HEC chief calls out govt’s ‘weak’ climate change policy

Published: February 23, 2019
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Says it lacks key priorities with rationale and targets. PHOTO: REUTERS

Says it lacks key priorities with rationale and targets. PHOTO: REUTERS

ISLAMABAD: The federal government’s climate change policy and its implementation strategy were slammed by the head of the apex higher education body for being weak, inconsistent, incoherent, and reactive. Instead, he called for devising an integrated approach to deal with climate change.

The Higher Education Commission (HEC) Chairman Dr Tariq Banuri was delivering a lecture on ‘Climate Change and its Implications for National Security’ at the Centre  for International Strategic Studies (CISS) in Islamabad on Friday.

An expert on sustainable development and climate change, Dr Banuri regretted that the current national policy on climate change looks like a “long list of un-prioritised measures and agencies” and without any “rationale and targets”.

Hence, he said that it was not surprising that the set targets were not met.

“Pakistan Climate Change Act recognises the (policy) failure and tries to overcome the weak structures,” he conceded, but cautioned that it was futile to expect a “weak and inconsequential institution” to contribute to the creation of a “stronger one”.

In the past, he said, the tacit objective of all action on climate change was to secure foreign aid.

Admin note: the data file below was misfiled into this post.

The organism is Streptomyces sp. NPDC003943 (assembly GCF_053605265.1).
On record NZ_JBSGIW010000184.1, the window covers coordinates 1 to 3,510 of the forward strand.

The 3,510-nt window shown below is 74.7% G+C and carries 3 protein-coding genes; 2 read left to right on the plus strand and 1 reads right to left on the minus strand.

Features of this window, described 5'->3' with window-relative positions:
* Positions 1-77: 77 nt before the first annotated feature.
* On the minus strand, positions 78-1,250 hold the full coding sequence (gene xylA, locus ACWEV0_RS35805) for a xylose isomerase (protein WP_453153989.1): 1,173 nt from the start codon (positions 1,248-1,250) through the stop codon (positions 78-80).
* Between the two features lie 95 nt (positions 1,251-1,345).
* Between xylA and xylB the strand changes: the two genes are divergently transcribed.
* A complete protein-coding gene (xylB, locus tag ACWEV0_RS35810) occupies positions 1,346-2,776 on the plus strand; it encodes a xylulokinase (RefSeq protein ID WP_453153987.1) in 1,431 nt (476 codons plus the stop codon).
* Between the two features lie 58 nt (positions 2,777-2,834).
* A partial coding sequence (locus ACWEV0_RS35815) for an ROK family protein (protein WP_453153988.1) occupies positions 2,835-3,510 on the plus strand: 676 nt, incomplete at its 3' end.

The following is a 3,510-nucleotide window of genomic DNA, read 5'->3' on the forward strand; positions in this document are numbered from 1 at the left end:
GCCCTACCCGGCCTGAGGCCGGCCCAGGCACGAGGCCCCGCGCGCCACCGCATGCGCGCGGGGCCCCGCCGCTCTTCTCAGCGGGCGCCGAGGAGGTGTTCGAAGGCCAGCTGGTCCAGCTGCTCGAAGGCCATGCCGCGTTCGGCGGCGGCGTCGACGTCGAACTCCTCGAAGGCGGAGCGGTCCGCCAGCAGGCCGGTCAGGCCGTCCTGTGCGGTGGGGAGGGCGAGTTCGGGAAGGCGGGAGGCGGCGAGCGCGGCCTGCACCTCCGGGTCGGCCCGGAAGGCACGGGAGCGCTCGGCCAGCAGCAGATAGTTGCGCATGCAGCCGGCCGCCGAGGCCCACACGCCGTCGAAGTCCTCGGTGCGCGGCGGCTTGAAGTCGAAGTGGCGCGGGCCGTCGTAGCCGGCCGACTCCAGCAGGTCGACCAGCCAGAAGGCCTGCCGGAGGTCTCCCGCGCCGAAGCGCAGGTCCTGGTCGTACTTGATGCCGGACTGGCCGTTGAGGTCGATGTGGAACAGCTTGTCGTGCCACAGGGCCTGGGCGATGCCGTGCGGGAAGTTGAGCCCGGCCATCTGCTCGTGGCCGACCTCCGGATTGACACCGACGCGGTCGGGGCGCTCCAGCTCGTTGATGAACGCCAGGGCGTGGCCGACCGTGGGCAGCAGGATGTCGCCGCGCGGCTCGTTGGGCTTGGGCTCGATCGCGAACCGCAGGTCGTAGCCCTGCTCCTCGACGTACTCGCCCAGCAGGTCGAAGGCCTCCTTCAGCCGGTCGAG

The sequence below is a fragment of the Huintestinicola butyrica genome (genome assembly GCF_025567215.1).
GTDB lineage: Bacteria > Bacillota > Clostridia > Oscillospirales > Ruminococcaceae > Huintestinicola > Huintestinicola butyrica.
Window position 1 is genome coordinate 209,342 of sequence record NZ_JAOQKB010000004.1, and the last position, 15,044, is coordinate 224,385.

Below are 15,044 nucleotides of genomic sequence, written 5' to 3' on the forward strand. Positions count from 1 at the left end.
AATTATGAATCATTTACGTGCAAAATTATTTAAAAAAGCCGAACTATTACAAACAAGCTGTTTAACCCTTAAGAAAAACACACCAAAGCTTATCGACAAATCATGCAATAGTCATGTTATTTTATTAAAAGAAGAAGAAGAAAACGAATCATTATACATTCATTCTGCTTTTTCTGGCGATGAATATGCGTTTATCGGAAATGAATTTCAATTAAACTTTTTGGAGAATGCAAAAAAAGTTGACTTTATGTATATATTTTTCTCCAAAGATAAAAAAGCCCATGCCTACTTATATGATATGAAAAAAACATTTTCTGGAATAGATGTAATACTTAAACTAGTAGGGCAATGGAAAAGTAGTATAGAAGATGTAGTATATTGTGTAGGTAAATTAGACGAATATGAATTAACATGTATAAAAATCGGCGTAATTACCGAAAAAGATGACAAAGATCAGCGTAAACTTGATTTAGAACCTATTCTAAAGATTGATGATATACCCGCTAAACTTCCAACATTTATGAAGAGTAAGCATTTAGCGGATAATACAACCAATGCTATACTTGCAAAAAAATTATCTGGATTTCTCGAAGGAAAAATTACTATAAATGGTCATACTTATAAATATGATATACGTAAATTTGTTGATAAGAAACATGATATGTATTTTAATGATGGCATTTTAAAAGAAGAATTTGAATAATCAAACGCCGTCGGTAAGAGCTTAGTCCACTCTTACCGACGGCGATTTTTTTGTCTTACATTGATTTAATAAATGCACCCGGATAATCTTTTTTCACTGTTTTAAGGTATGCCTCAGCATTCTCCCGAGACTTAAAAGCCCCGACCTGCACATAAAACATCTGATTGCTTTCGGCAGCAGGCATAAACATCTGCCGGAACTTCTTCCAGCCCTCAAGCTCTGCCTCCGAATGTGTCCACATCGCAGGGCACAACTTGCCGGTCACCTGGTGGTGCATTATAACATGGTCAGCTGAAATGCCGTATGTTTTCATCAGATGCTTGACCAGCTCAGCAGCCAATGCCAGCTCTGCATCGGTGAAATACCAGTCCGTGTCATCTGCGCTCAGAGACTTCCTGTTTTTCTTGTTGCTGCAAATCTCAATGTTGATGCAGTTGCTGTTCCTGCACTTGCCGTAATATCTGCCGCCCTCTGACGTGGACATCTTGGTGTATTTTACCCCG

“That was the only purpose of making this policy,” Dr Banuri said, adding, “There was no interest in doing anything about climate change.”

To make things worse, Dr Banuri said that those who made and implemented the policy even failed in their solitary task of attracting funds.

However, he pointed out that measures such as the mass tree plantation drives, mass transit systems, improving public health and creation of the National Disaster Management Authority (NDMA) and the Meteorological Department have helped with attending to the impact of climate change.

But with these steps originally taken for reasons other than tackling climate change, they became “unconscious policy implementation”.

He cited the Global Climate Risk Index 2018 by German Watch, the Bonn-based research institute that studies Climate Change, Dr Banuri said that it had rated Pakistan amongst the top 10 countries most affected by climate change.

He warned that the projected temperature rise for Pakistan in the current century was a degree higher than the global average of about 1.4 °C– 4.6 °C. The northern parts of the country, he warned, would be the most affected by climate change than the southern parts owing to the presence of glaciers and impact on them.

Symptoms of climate change, he recalled, was that over the past two decades, there has been a significant increase in the frequency and intensity of extreme weather changes in Pakistan which have caused floods, droughts, heat waves, and cyclones due to increased monsoon variability and sea level rise.

Moreover, he emphasized that climate change directly affects national goals such as economic development, eradication of poverty, security and sovereignty, water scarcity, food insecurity, floods, droughts, mass migrations etc.

Of these, water insecurity could become a major cause for conflict in local, regional, and international disputes in the near future. 

Published in The Express Tribune, February 23rd, 2019.

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